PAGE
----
Brooklyn Nets reach rock bottom from the perimeter

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Joe Harris, Spencer Dinwiddie

There isn’t a team in the NBA shooting the three-pointer worse than the Brooklyn Nets right now. What gives?

The Brooklyn Nets employ an offensive scheme predicated on the heavy use of analytics to maximize efficiency. To put that in layman’s terms, they shoot plenty of three-point shots. Why? Because analytics say to do so. However, over their past 20 contests, the Nets are shooting a measly 31.1% beyond the arc—last in the NBA. What is the reasoning behind their woes from distance?

It’s too easy to place blame on a shooting slump, every team has such. After all, teams will never shoot lights out from three-point land every game. But there is more context here because it’s not quite that simple.

Spencer Dinwiddie has done a marvelous job of orchestrating the Nets’ offense out of the choppy waters that were the opening three weeks of the 2019-20 campaign. When things appeared bleak—given a lackluster start and injuries rearing their ugly head—he took over the reins and led Brooklyn back to respectability.

Though his stats are impressive, in fact, they may just be enough to warrant an All-Star selection, his offensive abilities have not been enough to compensate for a lack of others. He is an exceptional downhill player. He can create for himself or others using dribble-drive penetrations.

However, this shorthanded Nets squad really doesn’t have many shot creators outside of Dinwiddie. Whether he’s attacking the rim for his own look or kicking out to open shooters, the Nets are relying heavily on Dinwiddie to break down defenses.

The Nets don’t have enough creators

It is at this time I’d like to note that with Caris LeVert and Kyrie Irving in the lineup, the Nets were fifth in the NBA in terms of three-point percentage (37.8%). A huge reason as to why was their variance in those who could attack the basket and put pressure on opposing defenses. Dinwiddie is currently third in the NBA in drives (18.8); Irving is 13th (16.0), and LeVert 20th (13.9).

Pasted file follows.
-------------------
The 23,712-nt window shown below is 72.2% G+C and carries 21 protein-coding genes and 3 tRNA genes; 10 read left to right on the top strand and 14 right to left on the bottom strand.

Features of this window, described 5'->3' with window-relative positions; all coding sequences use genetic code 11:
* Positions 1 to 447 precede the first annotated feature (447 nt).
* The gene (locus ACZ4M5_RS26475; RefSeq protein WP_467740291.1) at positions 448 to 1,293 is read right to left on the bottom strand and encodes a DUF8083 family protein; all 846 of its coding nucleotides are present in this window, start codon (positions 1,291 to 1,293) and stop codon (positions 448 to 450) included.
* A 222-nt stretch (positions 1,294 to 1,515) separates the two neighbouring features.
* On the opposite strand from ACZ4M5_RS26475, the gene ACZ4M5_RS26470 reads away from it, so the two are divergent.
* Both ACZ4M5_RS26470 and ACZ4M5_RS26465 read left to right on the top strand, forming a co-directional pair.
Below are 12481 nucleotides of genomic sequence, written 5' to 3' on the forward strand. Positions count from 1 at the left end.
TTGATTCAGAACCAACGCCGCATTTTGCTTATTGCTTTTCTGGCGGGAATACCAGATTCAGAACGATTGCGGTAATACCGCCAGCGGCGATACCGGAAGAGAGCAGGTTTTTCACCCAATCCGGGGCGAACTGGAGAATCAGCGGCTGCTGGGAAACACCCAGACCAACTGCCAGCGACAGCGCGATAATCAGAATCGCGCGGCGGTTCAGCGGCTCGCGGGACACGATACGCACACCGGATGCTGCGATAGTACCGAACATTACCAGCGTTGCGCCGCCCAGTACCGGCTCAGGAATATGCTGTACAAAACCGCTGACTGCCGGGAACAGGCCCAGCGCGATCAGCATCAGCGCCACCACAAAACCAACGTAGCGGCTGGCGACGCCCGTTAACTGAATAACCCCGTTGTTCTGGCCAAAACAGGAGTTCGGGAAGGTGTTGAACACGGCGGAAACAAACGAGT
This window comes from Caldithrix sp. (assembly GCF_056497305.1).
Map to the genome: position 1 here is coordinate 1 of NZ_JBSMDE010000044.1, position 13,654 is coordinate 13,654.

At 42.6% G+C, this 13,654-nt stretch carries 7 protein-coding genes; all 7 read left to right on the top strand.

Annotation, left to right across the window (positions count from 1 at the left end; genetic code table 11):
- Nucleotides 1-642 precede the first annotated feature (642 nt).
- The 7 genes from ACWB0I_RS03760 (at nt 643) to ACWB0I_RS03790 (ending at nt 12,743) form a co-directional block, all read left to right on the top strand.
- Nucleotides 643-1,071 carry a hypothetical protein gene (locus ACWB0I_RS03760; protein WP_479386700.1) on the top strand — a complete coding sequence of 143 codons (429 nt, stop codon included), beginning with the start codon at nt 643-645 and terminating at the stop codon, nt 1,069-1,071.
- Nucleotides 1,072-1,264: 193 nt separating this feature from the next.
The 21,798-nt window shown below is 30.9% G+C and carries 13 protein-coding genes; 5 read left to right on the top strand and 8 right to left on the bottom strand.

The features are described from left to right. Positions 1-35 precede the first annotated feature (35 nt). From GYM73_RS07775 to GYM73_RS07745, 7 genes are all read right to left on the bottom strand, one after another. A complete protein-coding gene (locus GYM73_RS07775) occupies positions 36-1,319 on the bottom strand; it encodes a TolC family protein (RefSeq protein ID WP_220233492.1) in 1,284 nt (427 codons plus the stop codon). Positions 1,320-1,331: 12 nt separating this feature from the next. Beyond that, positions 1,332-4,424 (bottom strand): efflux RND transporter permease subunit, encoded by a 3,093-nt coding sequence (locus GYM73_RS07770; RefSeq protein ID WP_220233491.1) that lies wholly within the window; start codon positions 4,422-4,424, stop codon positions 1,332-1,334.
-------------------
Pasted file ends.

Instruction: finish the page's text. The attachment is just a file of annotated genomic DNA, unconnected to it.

Though this isn’t the sole indicator as to why the Nets have struggled mightily from distance, it sure provides a little perspective. The Nets have a gaping hole on the offensive end without LeVert and Irving.

Joe Harris and Taurean Prince are fourth and fifth on the Nets roster in drives per contest. Meanwhile, their roles are best suited as beneficiaries from kick-out passes not the benefactors of such actions. Multiple instances—such the games against the Pacers and Raptors—have shown that opponents’ scouting reports are centered around running either off the line and making them beat them with their live dribble.

Though Harris and Prince are capable of doing so, this isn’t the most effective use of either player. They are the Nets’ best catch-and-shoot perimeter threats. Their shooting gravities are what makes Atkinson’s motion spread offensive dangerous. This isn’t to say they are one-dimensional players, but would you not want to put them into situations to maximize their efficiency? Kind of makes sense in the type of offensive scheme Atkinson runs, doesn’t it?

With LeVert and Irving playing, Harris shot 48.9% on catch and shoot triples, Prince shot 45.8%. Smaller sample size, sure, but the analytics are aligned with saying the Nets offense ran better with them in the lineup.

In fact, Harris and Prince both shot above 50% from three when receiving passes from Irving, which doesn’t necessarily suit a certain narrative, does it? Oh well.

We know that Kenny Atkinson likes the perimeter shot. The Nets have never been lower than fifth in the NBA in three-point attempts during the span of a full season. Do not expect that trend to come to a screeching halt in 2020. What we can expect, however, is efficiency to increase once LeVert and Irving are incorporated back into the roster.

I mean, it can’t get much worse than rock bottom, can it?

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